Restrictive literature search strategies were developed for each clinical question in MEDLINE (PubMed) following a validated methodology described elsewhere . In summary, the minimum number of Medical Subject Headings (MeSH) terms and text words required from the original exhaustive search strategies were selected. The strategies were validated checking that all key references supporting the recommendations in the original CG were retrieved and were refined if needed. Once the strategies were validated, PubMed Clinical Queries filters were applied (www.ncbi.nlm.nih.gov/pubmed/clinical). Search strategies by topic were also developed using a specific filter to identify studies on how patients and other stakeholders value health outcomes and economic studies [22, 23].
Finally, drugs and medical devices alerts published by the Spanish Agency for Medicines and Health Products were reviewed (www.aemps.gob.es/en/home.htm).
The references were sequentially classified in the following:
Pertinent references: topic-related references that met the study design criteria
Relevant references: pertinent references that could be used when considering an update to a recommendation, but that would not necessarily trigger a potential update
Potential key references: relevant references that could potentially trigger an update
A specific questionnaire for each clinical question was used to identify relevant and key references (questionnaire available from the authors upon request). The questionnaire included the clinical question, the recommendations, and the references considered pertinent in the first screening to that clinical question. If the reference was considered relevant for that particular question by the reviewer, then it was deemed necessary to assess if the reference could potentially trigger an update (key reference). If it was the case, it was necessary to explicitly state which part of the question and/or recommendations was affected (population, intervention, comparator, outcomes, resource use and costs, equity, acceptability, feasibility, strength or direction of the recommendation).
Classification of clinical questions
Each clinical question was classified in one of the following categories:
Clinical question to be reviewed: question with potential key references or with alerts
Valid clinical question: question without potential key references or without alerts
New clinical question
Once the questions were classified, we planned to update them following a similar method used in the development of the original recommendations but taking into account the new evidence identified and the evidence used to develop the recommendations.
Conducting the 13 processes was considered a one update cycle. The first update cycle included new evidence since the last search date in the CG development process up to the first search date in the CG surveillance process; subsequent update cycles were scheduled every 6 months .
We performed a descriptive analysis of the data: literature search time periods, number of identified references, number of screened references, and number of classified references (pertinent, relevant, and key). We described narratively the steps achieved.
Clinical Guideline Updating Working Group
All members of the Pregnancy CG Development Working Group were initially contacted (20 members). However, since only five agreed to participate in this study, 30 additional candidates were contacted. The Pregnancy CG Updating Working Group finally consisted of 29 members: (1) clinical team: three medical specialists in gynaecology and obstetrics, three medical specialists in family and community medicine, and three midwives; (2) patients and caregivers team: three patients or patient representatives; and (3) technical team: 17 CG methodologists.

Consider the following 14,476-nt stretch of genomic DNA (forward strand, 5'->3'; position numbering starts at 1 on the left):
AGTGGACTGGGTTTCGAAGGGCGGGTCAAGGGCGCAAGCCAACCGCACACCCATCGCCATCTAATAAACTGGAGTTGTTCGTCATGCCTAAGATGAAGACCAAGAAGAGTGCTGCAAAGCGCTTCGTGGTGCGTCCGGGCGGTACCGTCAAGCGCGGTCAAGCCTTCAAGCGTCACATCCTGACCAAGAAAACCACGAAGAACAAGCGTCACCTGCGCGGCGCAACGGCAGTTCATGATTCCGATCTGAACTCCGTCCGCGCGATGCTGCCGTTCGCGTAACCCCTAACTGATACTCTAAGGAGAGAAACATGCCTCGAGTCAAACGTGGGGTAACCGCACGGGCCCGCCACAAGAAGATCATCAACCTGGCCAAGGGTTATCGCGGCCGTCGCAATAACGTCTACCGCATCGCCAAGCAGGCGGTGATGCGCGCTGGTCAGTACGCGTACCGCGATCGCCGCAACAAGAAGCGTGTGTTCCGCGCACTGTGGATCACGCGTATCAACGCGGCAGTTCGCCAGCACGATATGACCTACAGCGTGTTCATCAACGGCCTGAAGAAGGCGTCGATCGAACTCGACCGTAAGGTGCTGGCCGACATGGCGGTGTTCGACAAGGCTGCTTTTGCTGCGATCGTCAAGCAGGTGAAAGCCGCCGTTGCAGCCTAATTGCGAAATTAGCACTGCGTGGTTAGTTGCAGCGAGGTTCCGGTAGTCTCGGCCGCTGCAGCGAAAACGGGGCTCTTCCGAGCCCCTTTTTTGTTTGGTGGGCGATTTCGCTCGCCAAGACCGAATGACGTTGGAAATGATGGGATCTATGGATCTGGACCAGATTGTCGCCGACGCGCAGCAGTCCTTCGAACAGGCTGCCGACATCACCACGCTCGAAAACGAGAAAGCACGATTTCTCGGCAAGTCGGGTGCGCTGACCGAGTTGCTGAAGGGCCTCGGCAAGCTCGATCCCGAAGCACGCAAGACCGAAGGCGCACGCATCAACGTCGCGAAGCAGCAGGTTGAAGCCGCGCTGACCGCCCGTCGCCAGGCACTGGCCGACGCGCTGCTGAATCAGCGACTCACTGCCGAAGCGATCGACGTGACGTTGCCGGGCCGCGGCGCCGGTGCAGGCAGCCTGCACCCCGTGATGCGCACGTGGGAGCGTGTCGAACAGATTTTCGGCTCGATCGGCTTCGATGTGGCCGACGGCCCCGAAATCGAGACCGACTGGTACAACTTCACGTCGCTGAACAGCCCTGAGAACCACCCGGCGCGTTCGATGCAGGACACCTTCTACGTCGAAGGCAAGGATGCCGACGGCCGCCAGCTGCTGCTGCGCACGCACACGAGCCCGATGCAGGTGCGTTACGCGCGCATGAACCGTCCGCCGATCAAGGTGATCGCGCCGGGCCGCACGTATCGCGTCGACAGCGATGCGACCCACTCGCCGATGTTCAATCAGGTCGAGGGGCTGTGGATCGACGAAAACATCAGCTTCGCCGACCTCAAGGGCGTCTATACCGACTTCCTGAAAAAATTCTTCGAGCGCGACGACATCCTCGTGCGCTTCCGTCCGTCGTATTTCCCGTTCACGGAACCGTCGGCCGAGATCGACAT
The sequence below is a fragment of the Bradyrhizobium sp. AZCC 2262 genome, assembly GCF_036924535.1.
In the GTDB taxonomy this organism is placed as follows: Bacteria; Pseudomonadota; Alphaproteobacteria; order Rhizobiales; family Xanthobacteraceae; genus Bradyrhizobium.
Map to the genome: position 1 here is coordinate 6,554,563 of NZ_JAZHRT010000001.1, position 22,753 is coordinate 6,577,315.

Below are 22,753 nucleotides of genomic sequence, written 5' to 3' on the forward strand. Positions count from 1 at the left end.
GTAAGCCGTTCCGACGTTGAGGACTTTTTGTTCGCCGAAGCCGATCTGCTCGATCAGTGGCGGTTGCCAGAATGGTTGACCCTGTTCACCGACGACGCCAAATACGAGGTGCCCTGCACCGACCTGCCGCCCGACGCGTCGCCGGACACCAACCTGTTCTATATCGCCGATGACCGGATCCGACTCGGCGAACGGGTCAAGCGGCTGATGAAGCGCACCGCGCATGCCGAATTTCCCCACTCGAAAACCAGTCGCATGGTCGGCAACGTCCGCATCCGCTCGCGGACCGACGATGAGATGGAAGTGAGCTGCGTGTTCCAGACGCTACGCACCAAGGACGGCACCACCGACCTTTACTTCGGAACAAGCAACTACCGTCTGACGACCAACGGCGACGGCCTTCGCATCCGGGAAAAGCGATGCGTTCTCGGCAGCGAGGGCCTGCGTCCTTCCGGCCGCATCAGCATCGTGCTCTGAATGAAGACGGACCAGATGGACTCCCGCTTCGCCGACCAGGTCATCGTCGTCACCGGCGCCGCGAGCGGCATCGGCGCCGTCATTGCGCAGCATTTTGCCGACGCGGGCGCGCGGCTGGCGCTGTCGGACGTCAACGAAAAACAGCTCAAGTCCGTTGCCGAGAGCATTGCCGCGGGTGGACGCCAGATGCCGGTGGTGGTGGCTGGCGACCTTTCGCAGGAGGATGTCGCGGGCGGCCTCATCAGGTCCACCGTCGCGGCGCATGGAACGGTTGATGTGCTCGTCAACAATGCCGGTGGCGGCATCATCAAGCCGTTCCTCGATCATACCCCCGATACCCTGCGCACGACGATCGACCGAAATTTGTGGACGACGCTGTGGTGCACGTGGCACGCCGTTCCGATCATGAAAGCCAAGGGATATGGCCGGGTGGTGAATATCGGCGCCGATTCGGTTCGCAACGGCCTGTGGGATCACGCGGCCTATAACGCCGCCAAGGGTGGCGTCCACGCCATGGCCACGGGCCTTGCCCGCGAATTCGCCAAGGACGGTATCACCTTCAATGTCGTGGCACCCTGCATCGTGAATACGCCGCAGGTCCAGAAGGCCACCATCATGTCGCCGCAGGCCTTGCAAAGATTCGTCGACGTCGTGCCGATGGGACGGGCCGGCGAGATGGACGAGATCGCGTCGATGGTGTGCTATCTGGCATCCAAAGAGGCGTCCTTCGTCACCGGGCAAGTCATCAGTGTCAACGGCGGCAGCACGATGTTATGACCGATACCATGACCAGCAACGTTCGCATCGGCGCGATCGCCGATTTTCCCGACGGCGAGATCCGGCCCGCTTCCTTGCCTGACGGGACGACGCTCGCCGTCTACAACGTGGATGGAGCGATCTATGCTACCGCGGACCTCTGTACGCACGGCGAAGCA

We identified 89 clinical questions and 201 recommendations in the Assistance During Pregnancy and Puerperium CG . We focused specifically on the “Assistance during pregnancy” section, which contained 69 clinical questions and 123 recommendations (36 strong recommendations, 49 weak recommendations, and 38 good clinical practice statements). We also retrieved the references used to support recommendations, original literature search strategies, evidence syntheses, and GRADE evidence profiles.
Continuous surveillance process
We contacted a total of 13 members of the Pregnancy CG Updating Working Group for the baseline survey and received 11 responses (84.6% response rate). We developed one search strategy per clinical question (a total of 62, as 7 clinical questions were clustered together), as well as topic searches for studies on patients’ values and preferences and for costs and resource use.
We identified 26 recommendations (26/123; 21.1%) related to drugs or dietary supplements. We consulted drugs and medical devices alerts from the Spanish Agency for Medicines and Health Products, searching by CG as topic.
For the first literature search cycle (32-month period), 9710 references were identified. Of these, the technical team classified 318 as pertinent, 289 as relevant, and 55 as potential key references (Table 2).
For the second and third literature search cycles (each a 6-month period), 2160 and 2010 references were retrieved, respectively (Table 2).
The surveillance process lasted 1 year, from November 2014, when the CG development institution was contacted for establishing the Pregnancy CG Updating Working Group, until November 2015, when the study was stopped early due to budgetary constraints.
The continuous surveillance and updating strategy has not yet been completely implemented. We have not assessed the results of the second and third cycles of the literature search or gauged the effect on recommendations of potential key references. As such, we have not reviewed and, if necessary, updated the CG recommendations.
We designed a step-by-step process for continuous surveillance and updating CGs. We were able to implement a continuous and restricted literature search strategy for the “Clinical Practice Guideline on Assistance during Pregnancy and Puerperium” for a 1-year period. In the first update cycle we identified 9710 references (318 pertinent, 289 relevant, and 55 potential key references). For the second and third update cycles 2160 and 2010 references were retrieved, respectively.